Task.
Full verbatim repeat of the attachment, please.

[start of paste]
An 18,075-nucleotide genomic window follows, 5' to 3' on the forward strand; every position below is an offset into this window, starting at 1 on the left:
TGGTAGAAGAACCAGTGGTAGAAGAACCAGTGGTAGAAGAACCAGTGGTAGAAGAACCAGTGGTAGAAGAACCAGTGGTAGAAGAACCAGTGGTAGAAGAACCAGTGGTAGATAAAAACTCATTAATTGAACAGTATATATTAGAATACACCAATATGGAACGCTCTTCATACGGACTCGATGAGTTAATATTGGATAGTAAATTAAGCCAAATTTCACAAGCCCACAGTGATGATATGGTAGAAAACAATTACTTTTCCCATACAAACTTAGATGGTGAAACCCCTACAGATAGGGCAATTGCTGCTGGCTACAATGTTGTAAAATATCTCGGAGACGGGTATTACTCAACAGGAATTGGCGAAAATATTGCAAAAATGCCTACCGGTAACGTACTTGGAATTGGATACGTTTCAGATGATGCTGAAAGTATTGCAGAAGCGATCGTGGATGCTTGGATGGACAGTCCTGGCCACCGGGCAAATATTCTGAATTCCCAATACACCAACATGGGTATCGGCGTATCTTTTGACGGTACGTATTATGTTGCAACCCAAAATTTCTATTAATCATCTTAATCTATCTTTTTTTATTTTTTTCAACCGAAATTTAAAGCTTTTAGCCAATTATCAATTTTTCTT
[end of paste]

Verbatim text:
An 18,075-nucleotide genomic window follows, 5' to 3' on the forward strand; every position below is an offset into this window, starting at 1 on the left:
TGGTAGAAGAACCAGTGGTAGAAGAACCAGTGGTAGAAGAACCAGTGGTAGAAGAACCAGTGGTAGAAGAACCAGTGGTAGAAGAACCAGTGGTAGAAGAACCAGTGGTAGATAAAAACTCATTAATTGAACAGTATATATTAGAATACACCAATATGGAACGCTCTTCATACGGACTCGATGAGTTAATATTGGATAGTAAATTAAGCCAAATTTCACAAGCCCACAGTGATGATATGGTAGAAAACAATTACTTTTCCCATACAAACTTAGATGGTGAAACCCCTACAGATAGGGCAATTGCTGCTGGCTACAATGTTGTAAAATATCTCGGAGACGGGTATTACTCAACAGGAATTGGCGAAAATATTGCAAAAATGCCTACCGGTAACGTACTTGGAATTGGATACGTTTCAGATGATGCTGAAAGTATTGCAGAAGCGATCGTGGATGCTTGGATGGACAGTCCTGGCCACCGGGCAAATATTCTGAATTCCCAATACACCAACATGGGTATCGGCGTATCTTTTGACGGTACGTATTATGTTGCAACCCAAAATTTCTATTAATCATCTTAATCTATCTTTTTTTATTTTTTTCAACCGAAATTTAAAGCTTTTAGCCAATTATCAATTTTTCTT